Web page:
a knowledge discovery engine that recognizes meaningful relationships in the object relationship database, wherein the knowledge discovery engine identifies one or more cooccurrences of objects and a drug in a data source, identifies shared and implicit relationships between objects and the drug, and identifies the likelihood that one or more of the relationships indicates one or more contraindications and/or side-effect of the drug.
39. The system of
40. A system for identifying interactions between at least two drugs comprising:
an object-relationship database generated from a data source comprising one or more domains of information including information relating to the at least two drugs; and
a knowledge discovery engine that recognizes meaningful relationships in the object relationship database, wherein the knowledge discovery engine identifies one or more cooccurrences of objects and drugs in the data source, identifies shared and implicit relationships between objects and the drugs, and identifies the likelihood that co-occurrence of the one or more objects with the at least two drugs indicates an interaction between the at least two drugs. Could also be two genes or a drug and a gene, ie other relationships of value.
41. The system of
42. A system for identifying relationships between a chemical compound or biomolecule and a disease comprising:
an object-relationship database generated from a data source comprising one or more domains of information including information relating to the disease and a chemical compound or biomolecule; and
a knowledge discovery engine that recognizes meaningful relationships in the data source for the disease, wherein the knowledge discovery engine: identifies one or more co-occurrences of objects, the disease and/or the chemical compound or biomolecule within the data source, and identifies shared and implicit relationships between the chemical compound or biomolecule and the disease.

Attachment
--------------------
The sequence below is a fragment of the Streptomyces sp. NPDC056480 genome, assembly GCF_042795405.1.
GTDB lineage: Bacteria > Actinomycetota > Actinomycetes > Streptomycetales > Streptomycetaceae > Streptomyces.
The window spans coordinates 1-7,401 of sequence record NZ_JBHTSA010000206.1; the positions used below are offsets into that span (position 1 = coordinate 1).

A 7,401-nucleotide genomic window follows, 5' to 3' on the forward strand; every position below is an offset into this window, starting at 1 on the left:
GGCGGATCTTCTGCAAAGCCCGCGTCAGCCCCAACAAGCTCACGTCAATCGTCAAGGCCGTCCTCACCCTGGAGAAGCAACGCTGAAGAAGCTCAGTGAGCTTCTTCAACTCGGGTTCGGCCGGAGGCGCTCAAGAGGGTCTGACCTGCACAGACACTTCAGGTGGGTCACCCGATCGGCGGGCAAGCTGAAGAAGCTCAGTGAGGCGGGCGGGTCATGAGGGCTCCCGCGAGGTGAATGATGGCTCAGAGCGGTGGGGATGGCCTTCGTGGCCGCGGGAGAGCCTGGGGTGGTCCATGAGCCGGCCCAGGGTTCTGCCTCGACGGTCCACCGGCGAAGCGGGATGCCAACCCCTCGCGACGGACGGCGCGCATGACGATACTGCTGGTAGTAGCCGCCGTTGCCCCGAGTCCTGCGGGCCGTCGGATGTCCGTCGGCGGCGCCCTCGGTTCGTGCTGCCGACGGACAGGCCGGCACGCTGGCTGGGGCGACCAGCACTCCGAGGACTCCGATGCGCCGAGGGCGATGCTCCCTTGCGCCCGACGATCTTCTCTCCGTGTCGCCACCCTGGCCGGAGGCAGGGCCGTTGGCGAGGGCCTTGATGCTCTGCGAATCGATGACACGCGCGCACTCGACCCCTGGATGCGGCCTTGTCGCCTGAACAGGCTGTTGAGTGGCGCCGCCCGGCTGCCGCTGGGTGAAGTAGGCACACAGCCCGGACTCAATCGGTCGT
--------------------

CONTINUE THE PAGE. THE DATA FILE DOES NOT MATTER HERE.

43. The system of
44. The sysetm of
45. The system of any of claims 1, 30, 35, 38, 40 or 42, further comprising a scanning module comprising a scanner for scanning printed information and generating a data source from the printed information.
46. The system of any of claims 1, 30, 35, 38, 40 or 42, wherein the system comprises a processor for executing the functions of the knowledge engine.
47. The system of
48. The system of
49. The system of
50. The system of
51. The system of
52. The system of
53. The system of
54. The system of
55. The system of any of claims 1, 30, 35, 38, 40 or 42, wherein the system further comprises a results and analysis database, wherein the results and analysis database comprises:information relating to a query regarding an object relationship and results of the query.
56. The system of
57. The system of
58. The system of any of claims 1, 30, 35, 38, 40 or 42, wherein the system further comprises an application program for executing a computer code comprising instructions for ranking relationships.
59. The system of
60. The system of
61. The system of
62. A method for data mining from a data source comprising one or more domains of knowledge comprising the steps of:
obtaining or accessing a data source;
generating an Object-Relationship Database comprising objects from the data source data; and
identifying the strength of direct and implicit relationships in the Object-Relationship database.